Vietnamese Facebooker Sentenced to 18 Months in Prison for Online Posts, First Activist Convicted in 2020

Mr. Chung Hoang Chuong


Defend the Defenders, April 27, 2020


The People’s Court of Ninh Kieu district, Can Tho City on April 27 convicted local resident Chung Hoang Chuong of “abusing democratic freedom” under Article 331 of the country’s Criminal Code for his post on Facebook, Defend the Defenders has learned.

The court sentenced him to 18 months in prison in the trial the defendant has not been protected by his own lawyer while his wife was informed about the first-instance hearing just 20 minutes before it started.

Mr. Chuong, 43, was detained on January 11 this year. According to the indictment, Mr. Chuong has conducted online activities on his Facebook account Chương May Mắn where he wrote or shared numerous statuses regarding hot issues Vietnam, including human rights abuse, serious nationwide environmental pollution, systemic corruption and the government’s weak response to China’s violations of the country’s sovereignty in the East Sea (South China Sea). His latest statuses on his Facebook page were about the military attack in Dong Tam commune carried out by the Ministry of Public Security and the Hanoi Police Department in the early morning of January 9 in which police killed at least two civilians.

His wife reported on her Facebook page that during the trial, the procuracy representative said Chuong should not write about the Dong Tam assault, because it is the issue of Hanoi and the capital city’s authorities are responsible for settle it.

Mr. Chuong has been the second Facebooker being detained for their online activities amid increasing crackdown on the local dissent. After him, Vietnam’s security forces arrested three others on different allegations. Ms. Ma Phung Ngoc Phu was charged with the same allegation while Ms. Dinh Thi Thu Thuy and Dinh Van Phu were alleged with “conducting anti-state propaganda” under Article 117 while former prisoner of conscience Tran Duc Thach was charged with subversion.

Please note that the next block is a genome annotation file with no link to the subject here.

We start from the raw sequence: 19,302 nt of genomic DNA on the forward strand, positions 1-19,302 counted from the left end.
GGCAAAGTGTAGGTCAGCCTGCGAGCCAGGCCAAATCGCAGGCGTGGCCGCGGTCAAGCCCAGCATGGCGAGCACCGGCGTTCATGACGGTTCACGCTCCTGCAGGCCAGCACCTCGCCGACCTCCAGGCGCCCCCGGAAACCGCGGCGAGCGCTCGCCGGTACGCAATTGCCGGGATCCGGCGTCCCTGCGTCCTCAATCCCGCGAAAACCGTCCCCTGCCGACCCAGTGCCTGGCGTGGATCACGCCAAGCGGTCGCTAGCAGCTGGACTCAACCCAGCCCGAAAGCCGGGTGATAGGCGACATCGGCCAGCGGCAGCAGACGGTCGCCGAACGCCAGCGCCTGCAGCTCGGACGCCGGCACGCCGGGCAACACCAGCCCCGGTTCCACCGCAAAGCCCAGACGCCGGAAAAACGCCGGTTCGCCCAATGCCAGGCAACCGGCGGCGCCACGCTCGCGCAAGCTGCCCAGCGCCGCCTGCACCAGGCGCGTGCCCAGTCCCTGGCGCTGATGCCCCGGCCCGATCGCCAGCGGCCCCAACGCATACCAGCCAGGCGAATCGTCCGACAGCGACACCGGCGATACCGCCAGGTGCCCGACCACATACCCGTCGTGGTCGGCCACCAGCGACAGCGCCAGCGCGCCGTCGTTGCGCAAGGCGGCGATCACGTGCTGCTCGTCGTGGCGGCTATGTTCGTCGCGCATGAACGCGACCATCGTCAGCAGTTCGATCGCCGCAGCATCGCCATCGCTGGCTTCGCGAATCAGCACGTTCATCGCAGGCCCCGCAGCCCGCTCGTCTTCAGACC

Since the Cyber Security Law become effective in early 2019, Vietnam has arrested more than two dozens of Facebookers on allegations of “conducting anti-state propaganda” and “abusing democratic freedom” in the National Security provisions of the Criminal Code, and sentenced 17 of them to between one and 11 years in prison, according to Defend the Defenders’ statistics.

Along with arresting Facebookers and charging them with controversial criminal offenses in the national security provisions of the Criminal Code, security forces in different localities have summoned hundreds of local Facebookers for interrogation about their Facebook posts.

Regarding Covid-19 alone, around 300 Facebookers have been fined between VND5 million ($220) and VND15 million for disseminating news on the pandemic which are considered fake news by the communist regime. They were forced to delete their posts and promised not to repeat “wrongdoings,” according to the state-controlled media.

Vietnams’ regime has also pressured on Facebook, reducing its local traffic by switching off their serves in the country so the American firm has been agreed to censor political posts in a bid to protect its economic interests in the market with over 65 million accounts, according to the recent report of Reuters.